It used to take Bernard Regeth, 76, just 15 minutes to harness his two horses. "Now," says the retired mechanic from River Falls, Wis., "it takes a good hour. I put the collar on, and I have to sit down and rest. I put the harness on, and I have to sit down and rest. I buckle the harness, and I have to sit down and rest." If he exerts himself too much at a routine task like sweeping the kitchen floor, he feels as if he's suffocating. "I have to completely sit down and take a puff off of one of my puffers until it goes away."
Regeth suffers from a disease most people never think about. Most haven't even heard of it, at least by the official name used by doctors, researchers and advocacy groups like the American Lung Association. A person might worry about getting heart disease or cancer or Alzheimer's, but who sits around fretting about chronic obstructive pulmonary disease (COPD)?
Lung cancer is deadlier (it killed 150,000 Americans in 2000, vs. 120,000 for COPD), but COPD is more common--by a long shot. Some 13 million Americans suffer from COPD, nearly 40 times as many as have lung cancer. In fact, this "other" lung disease--a condition that includes more familiar illnesses such as chronic bronchitis and emphysema--is the fourth leading cause of death in the U.S., after cardiovascular disease, certain cancers and stroke. The number of deaths due to COPD has nearly doubled over the past two decades, and the most dramatic increase has occurred in women. In 2000, for the first time, COPD killed more females than males. By 2020, it may be the third leading cause of death in the U.S.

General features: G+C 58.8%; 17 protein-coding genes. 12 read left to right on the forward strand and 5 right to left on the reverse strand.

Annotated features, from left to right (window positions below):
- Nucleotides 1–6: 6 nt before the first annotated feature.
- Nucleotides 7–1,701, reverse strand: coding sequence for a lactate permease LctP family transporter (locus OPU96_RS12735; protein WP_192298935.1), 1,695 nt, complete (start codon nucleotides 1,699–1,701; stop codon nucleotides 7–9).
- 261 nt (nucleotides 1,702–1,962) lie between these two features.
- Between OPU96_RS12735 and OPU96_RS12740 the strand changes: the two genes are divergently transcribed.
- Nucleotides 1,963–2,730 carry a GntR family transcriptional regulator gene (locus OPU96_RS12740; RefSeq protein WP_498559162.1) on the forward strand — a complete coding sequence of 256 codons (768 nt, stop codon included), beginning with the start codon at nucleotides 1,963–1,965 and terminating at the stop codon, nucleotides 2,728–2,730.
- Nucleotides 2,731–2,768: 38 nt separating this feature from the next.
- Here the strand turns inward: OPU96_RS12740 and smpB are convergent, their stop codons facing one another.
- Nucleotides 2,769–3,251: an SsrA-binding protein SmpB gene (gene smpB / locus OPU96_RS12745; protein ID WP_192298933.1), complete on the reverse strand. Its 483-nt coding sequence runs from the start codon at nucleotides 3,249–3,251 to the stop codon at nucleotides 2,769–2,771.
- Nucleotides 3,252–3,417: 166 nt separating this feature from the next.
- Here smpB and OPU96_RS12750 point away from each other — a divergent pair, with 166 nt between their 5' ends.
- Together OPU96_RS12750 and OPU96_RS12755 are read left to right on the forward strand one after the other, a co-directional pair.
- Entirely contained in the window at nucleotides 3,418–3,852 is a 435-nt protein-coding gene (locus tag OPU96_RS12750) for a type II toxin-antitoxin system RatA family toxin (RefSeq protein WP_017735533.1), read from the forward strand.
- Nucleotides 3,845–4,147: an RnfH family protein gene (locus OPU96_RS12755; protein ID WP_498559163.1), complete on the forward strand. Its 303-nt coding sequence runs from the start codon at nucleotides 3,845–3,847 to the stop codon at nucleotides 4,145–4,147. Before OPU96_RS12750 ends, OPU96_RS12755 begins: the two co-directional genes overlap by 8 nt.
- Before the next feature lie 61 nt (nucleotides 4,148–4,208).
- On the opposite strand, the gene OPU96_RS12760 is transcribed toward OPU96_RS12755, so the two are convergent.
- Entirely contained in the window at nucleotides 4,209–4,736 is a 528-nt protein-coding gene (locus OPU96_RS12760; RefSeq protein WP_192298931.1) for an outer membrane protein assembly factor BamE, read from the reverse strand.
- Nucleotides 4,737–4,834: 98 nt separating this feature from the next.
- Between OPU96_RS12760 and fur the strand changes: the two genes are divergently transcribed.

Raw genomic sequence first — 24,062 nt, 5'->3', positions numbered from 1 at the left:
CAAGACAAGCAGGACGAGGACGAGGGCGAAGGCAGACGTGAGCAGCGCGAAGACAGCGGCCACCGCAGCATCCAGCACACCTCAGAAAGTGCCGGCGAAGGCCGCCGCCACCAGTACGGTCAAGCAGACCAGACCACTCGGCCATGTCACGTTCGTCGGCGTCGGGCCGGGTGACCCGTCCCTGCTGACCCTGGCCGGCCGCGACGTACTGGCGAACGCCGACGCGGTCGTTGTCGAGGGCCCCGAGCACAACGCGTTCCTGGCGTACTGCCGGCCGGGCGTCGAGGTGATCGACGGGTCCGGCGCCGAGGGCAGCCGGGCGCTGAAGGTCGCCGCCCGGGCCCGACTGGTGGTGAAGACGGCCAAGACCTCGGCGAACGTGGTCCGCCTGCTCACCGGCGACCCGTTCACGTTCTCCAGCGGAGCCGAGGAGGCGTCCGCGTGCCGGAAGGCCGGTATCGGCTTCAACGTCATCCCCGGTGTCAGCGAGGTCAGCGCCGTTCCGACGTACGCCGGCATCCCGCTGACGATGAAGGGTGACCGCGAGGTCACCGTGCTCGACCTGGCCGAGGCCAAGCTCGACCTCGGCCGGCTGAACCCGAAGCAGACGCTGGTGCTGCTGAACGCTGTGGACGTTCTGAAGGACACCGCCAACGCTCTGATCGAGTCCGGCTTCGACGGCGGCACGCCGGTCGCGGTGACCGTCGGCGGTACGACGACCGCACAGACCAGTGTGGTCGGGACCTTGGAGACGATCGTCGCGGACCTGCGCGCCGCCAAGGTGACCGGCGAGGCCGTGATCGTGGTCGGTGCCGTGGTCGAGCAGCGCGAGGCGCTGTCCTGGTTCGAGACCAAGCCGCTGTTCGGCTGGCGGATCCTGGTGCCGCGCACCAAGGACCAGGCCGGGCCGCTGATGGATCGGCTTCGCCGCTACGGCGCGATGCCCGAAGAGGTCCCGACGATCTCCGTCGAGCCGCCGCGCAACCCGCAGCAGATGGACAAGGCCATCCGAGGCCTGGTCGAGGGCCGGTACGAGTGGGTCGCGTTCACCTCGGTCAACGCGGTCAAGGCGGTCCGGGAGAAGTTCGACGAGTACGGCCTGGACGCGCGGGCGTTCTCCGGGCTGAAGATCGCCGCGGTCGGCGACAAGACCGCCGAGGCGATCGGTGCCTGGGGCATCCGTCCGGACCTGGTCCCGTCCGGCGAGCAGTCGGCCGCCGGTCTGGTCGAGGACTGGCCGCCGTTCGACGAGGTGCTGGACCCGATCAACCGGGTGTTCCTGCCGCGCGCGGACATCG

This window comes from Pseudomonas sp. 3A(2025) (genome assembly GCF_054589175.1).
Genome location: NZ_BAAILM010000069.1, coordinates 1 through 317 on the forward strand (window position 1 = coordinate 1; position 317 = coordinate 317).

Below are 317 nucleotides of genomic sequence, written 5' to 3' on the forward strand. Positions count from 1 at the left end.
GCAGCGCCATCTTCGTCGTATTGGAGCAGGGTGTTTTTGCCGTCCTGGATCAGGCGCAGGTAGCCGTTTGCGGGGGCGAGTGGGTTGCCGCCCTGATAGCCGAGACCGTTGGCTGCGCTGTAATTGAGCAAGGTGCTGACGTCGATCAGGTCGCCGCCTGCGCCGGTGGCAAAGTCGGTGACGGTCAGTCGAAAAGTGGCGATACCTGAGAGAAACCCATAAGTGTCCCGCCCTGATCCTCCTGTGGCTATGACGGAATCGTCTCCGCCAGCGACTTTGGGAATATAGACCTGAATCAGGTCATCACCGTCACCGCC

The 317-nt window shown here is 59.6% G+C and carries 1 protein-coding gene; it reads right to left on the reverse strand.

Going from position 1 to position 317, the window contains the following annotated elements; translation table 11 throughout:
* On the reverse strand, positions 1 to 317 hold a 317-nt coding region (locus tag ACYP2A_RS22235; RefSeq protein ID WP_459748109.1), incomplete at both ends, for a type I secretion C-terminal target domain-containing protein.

That frustrates doctors no end, because while COPD isn't curable, it's largely preventable. Although genes play a role in the disease, about 85% of all cases in the U.S. are triggered by smoking. When cells are exposed to toxic substances for prolonged periods, they tend to become inflamed and swollen. In COPD, cells lining the lungs swell to a point at which they restrict the flow of air. "It's like a sunburn of the air passages," says Dr. Thomas Petty, a pulmonologist at the University of Colorado Health Sciences Center in Denver and at Chicago's Rush University. Swelling and inflammation trigger bronchiospasm, a clenching of the muscles surrounding the air passages, further choking off the oxygen supply. Inadequate oxygen in turn damages the alveoli, the sacs of cells that transfer oxygen into the bloodstream.
The best way to stop this vicious circle is to quit smoking. "If people stop smoking early on," says Petty, "their lung function actually goes up and stays up for five years." That's a lot easier said than done, considering how addictive tobacco is--and it's not an option for the 15% of COPD victims who don't smoke. But even for nonsmokers, it's important to identify the disease as early as possible as that's when drugs are most effective. And because people with COPD are especially prone to lung infection, they need to be vigilant about antibiotics and flu shots.